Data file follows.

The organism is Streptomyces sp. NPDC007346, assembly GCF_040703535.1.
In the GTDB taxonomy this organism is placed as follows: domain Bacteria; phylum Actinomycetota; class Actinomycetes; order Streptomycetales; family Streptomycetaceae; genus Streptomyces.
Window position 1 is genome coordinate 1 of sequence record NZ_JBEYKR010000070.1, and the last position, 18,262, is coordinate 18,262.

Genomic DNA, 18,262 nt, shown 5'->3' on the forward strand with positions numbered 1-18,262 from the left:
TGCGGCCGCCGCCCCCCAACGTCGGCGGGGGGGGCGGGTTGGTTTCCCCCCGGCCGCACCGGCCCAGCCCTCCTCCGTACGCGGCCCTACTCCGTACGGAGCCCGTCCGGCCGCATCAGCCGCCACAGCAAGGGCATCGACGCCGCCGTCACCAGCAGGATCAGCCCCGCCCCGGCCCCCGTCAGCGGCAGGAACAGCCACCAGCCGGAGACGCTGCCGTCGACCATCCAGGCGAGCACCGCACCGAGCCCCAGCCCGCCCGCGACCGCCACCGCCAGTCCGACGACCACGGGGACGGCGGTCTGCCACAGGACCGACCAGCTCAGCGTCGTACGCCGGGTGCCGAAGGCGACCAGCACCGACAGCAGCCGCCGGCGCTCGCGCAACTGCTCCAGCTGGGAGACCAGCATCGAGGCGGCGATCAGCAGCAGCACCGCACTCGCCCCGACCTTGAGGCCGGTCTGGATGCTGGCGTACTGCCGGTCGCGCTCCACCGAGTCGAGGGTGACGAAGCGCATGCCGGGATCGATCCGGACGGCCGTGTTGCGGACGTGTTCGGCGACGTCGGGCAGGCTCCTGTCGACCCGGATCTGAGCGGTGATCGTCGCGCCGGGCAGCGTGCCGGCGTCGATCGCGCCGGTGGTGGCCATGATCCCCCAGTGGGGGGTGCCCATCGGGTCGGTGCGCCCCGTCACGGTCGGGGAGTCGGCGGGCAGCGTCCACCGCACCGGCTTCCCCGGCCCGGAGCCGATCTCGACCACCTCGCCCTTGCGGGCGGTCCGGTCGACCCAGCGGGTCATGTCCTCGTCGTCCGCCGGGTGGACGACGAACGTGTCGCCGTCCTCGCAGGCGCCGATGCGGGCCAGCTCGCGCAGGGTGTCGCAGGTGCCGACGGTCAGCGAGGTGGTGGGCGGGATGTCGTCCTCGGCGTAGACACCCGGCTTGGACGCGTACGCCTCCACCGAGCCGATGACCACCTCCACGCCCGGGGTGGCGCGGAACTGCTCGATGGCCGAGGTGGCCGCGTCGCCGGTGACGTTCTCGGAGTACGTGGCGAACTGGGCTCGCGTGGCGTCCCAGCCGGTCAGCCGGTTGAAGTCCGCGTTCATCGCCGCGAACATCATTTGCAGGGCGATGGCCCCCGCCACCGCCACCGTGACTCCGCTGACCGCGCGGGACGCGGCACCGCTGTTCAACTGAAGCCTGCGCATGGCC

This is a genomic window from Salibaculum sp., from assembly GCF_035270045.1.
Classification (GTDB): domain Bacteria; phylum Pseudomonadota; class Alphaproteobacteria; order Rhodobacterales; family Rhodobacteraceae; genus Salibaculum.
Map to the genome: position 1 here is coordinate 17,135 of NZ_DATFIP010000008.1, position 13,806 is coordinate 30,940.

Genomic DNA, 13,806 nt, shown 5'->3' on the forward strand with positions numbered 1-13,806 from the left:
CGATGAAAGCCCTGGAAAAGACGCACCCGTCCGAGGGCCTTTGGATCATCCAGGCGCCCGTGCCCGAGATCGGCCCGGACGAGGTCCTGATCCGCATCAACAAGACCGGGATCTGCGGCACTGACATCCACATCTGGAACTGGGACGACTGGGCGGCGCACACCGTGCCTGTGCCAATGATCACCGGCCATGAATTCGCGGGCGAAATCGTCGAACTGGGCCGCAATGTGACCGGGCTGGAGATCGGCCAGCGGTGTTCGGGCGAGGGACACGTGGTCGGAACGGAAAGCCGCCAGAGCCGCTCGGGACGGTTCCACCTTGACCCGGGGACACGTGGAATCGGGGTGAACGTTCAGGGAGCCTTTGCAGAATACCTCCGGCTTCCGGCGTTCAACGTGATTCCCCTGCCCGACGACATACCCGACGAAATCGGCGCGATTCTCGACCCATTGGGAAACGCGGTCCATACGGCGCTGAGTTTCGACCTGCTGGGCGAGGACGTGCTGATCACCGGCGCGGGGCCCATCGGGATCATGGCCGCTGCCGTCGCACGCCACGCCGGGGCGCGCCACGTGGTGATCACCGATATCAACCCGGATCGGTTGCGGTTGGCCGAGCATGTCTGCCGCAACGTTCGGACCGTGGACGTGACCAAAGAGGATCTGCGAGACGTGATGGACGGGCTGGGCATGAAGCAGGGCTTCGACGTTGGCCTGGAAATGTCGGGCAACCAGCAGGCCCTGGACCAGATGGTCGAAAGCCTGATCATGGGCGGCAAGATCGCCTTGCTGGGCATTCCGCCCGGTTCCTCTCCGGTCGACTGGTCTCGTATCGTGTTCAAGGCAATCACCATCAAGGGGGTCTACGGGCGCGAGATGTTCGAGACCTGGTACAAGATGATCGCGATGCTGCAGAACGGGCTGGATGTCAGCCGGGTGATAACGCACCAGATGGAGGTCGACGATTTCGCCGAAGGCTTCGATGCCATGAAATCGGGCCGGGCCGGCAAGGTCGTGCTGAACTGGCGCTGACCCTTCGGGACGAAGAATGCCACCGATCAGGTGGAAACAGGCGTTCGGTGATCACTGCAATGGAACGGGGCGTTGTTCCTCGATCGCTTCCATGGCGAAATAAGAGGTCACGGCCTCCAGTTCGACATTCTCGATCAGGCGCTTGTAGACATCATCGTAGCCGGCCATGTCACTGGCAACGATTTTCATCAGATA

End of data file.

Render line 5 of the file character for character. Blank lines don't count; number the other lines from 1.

TGCGGCCGCCGCCCCCCAACGTCGGCGGGGGGGGCGGGTTGGTTTCCCCCCGGCCGCACCGGCCCAGCCCTCCTCCGTACGCGGCCCTACTCCGTACGGAGCCCGTCCGGCCGCATCAGCCGCCACAGCAAGGGCATCGACGCCGCCGTCACCAGCAGGATCAGCCCCGCCCCGGCCCCCGTCAGCGGCAGGAACAGCCACCAGCCGGAGACGCTGCCGTCGACCATCCAGGCGAGCACCGCACCGAGCCCCAGCCCGCCCGCGACCGCCACCGCCAGTCCGACGACCACGGGGACGGCGGTCTGCCACAGGACCGACCAGCTCAGCGTCGTACGCCGGGTGCCGAAGGCGACCAGCACCGACAGCAGCCGCCGGCGCTCGCGCAACTGCTCCAGCTGGGAGACCAGCATCGAGGCGGCGATCAGCAGCAGCACCGCACTCGCCCCGACCTTGAGGCCGGTCTGGATGCTGGCGTACTGCCGGTCGCGCTCCACCGAGTCGAGGGTGACGAAGCGCATGCCGGGATCGATCCGGACGGCCGTGTTGCGGACGTGTTCGGCGACGTCGGGCAGGCTCCTGTCGACCCGGATCTGAGCGGTGATCGTCGCGCCGGGCAGCGTGCCGGCGTCGATCGCGCCGGTGGTGGCCATGATCCCCCAGTGGGGGGTGCCCATCGGGTCGGTGCGCCCCGTCACGGTCGGGGAGTCGGCGGGCAGCGTCCACCGCACCGGCTTCCCCGGCCCGGAGCCGATCTCGACCACCTCGCCCTTGCGGGCGGTCCGGTCGACCCAGCGGGTCATGTCCTCGTCGTCCGCCGGGTGGACGACGAACGTGTCGCCGTCCTCGCAGGCGCCGATGCGGGCCAGCTCGCGCAGGGTGTCGCAGGTGCCGACGGTCAGCGAGGTGGTGGGCGGGATGTCGTCCTCGGCGTAGACACCCGGCTTGGACGCGTACGCCTCCACCGAGCCGATGACCACCTCCACGCCCGGGGTGGCGCGGAACTGCTCGATGGCCGAGGTGGCCGCGTCGCCGGTGACGTTCTCGGAGTACGTGGCGAACTGGGCTCGCGTGGCGTCCCAGCCGGTCAGCCGGTTGAAGTCCGCGTTCATCGCCGCGAACATCATTTGCAGGGCGATGGCCCCCGCCACCGCCACCGTGACTCCGCTGACCGCGCGGGACGCGGCACCGCTGTTCAACTGAAGCCTGCGCATGGCC